That was then and this is now … for now.

Web developers have their stories, this is mine, and I'm sticking to it.

Ring bell for change.

Go ahead!

Every time a bell rings an angel gets their wings and the rules of web development change.  Much of what we once knew as a 'best practice', how to get positive reviews on Google versus Yelp, how frequently to update content, how to best leverage social media and so forth, changes regularly.  Additionally, every time that angel gets their wings a new mobile device is born requiring new display style settings, more site testing, etc.  All of this is actually good news.  Once upon a time web developers were having to spend far too much time deciding which of the vast array of burgeoning technologies to adopt and which to ignore.  In the early 2000s it was a luxury to actually carve out time to focus on our clients' ranking in search engines.  We were, to one degree or another, awfully busy programming our little corner of the web, essentially in the dark.

AOL, Flash and Netscape, oh my!

In those early days several different entities were vying for control over the direction the internet would take.  For the web developer, this meant reinventing ourselves every couple of years, crossing our fingers and hoping this time we’d picked the winning direction.  "Should I spend time on Flash? ", "Should I debug using Netscape?",  "Is there an AOL API I should focus on?" 

Along with countless other web developers, I had placed my bets on Flash.  I was drawn to Flash first by its whizzbang animation capabilities, then by its ubiquity and finally by its powerful set of data tools. Before long I was using Flash and its proprietary language, ActionScript, and a server-side language known as ColdFusion to collect and store data through my websites.  In no time I had become a full-fledged 'rich applications' developer (essentially meaning that my sites were data-driven).  One of my first large-scale projects was the development of a rooming list application for Outer Zone Sports.  This app allowed them to book tens of thousands of rooms in a single weekend, offering separate levels of access to these reservations for OZS, the hotels and the traveling teams; features hotel websites at the time were unable to offer.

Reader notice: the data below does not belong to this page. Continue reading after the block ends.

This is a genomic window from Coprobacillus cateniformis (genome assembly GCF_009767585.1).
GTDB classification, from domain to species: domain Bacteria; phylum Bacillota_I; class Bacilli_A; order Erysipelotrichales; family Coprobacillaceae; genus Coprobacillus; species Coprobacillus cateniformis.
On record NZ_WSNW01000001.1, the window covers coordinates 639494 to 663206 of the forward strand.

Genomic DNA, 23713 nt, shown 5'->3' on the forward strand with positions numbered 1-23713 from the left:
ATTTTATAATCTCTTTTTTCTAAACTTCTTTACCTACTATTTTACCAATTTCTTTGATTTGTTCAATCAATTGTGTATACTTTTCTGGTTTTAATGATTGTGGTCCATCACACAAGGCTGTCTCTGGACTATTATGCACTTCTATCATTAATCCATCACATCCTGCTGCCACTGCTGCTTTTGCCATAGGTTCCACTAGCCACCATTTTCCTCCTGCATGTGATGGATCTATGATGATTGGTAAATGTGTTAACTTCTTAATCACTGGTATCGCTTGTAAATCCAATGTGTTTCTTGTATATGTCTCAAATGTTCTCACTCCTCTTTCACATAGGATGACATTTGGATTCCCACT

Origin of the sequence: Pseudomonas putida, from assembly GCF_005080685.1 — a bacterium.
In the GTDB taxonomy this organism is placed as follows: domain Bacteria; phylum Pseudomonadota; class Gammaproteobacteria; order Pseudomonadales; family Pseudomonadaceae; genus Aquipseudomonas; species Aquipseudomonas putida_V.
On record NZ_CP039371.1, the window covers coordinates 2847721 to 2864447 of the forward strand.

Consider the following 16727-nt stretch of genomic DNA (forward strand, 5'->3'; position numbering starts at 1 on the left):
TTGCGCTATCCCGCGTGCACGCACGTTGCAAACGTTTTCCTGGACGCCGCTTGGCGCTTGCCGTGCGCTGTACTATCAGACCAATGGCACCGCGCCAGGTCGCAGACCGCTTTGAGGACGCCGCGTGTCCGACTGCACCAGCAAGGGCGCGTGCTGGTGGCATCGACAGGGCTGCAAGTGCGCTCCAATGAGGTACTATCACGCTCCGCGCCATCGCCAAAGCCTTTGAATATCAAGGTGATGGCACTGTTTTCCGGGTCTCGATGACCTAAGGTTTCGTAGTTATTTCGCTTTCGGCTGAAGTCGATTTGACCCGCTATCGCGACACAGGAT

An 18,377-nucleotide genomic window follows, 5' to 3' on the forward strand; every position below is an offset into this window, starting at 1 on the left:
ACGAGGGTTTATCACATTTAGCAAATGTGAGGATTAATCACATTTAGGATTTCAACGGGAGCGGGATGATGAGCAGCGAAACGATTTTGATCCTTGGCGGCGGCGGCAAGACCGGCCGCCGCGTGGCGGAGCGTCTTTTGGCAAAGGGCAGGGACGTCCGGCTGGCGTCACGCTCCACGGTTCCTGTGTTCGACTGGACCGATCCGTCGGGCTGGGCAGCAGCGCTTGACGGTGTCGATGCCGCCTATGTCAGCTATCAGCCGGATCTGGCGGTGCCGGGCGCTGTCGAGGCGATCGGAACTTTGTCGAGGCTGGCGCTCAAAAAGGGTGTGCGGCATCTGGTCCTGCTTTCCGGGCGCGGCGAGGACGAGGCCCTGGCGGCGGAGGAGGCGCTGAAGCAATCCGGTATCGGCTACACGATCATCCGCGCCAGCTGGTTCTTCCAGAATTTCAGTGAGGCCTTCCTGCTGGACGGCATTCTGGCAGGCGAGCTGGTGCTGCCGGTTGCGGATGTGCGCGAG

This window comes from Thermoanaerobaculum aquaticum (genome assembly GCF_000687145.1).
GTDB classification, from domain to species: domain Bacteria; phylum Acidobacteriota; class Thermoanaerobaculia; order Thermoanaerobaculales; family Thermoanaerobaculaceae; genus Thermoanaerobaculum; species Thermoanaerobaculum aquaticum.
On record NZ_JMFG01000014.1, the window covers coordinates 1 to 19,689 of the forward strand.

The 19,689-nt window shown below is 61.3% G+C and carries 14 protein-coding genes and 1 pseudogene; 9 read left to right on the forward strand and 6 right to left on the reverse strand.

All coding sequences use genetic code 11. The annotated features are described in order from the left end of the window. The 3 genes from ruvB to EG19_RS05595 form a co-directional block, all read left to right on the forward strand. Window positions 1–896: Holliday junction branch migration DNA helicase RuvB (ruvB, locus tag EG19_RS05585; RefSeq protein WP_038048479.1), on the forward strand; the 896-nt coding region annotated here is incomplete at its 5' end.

Next on the chopping block was the development of an easy-to-use content management system. This CMS tool allowed my clients to login and update their own websites, dragging and dropping content around their web pages willy-nilly, saving them a bundle each year.  Shortly thereafter, I found myself partnering with local businessmen to develop a private Facebook-style group management application called GaggleTRUST.  In no time we had thousands of members managing all kinds of groups online, empowering group managers to completely control who had access to what information.

We were chugging along swimmingly!

Next slide, please...  BOOM!

Flash-developing Wildebeest, struggling to survive

Appleopard, new predator?

Then, along came this weird device.  It had no keyboard, no wires, just a screen.  This was followed in the Spring of 2010 by a letter from Steve Jobs slamming Flash in an open letter to the world.  This was followed by the headlines, "Flash is Dead!".  I remember firing up my computer that morning, seeing the headlines and just staring at the screen, frozen.  I was in shock.  It seemed a shock wave had rippled through the web, stunning the entire Flash community that day!  Which was funny, because one of the main applications for Flash was called the Shockwave Player.  Well, it's funny now.  But at the time, I sat there dumbfounded for hours.  Then I began hitting the forums asking the same technically saturated question most other Flash developers were asking, "Wait ... what?"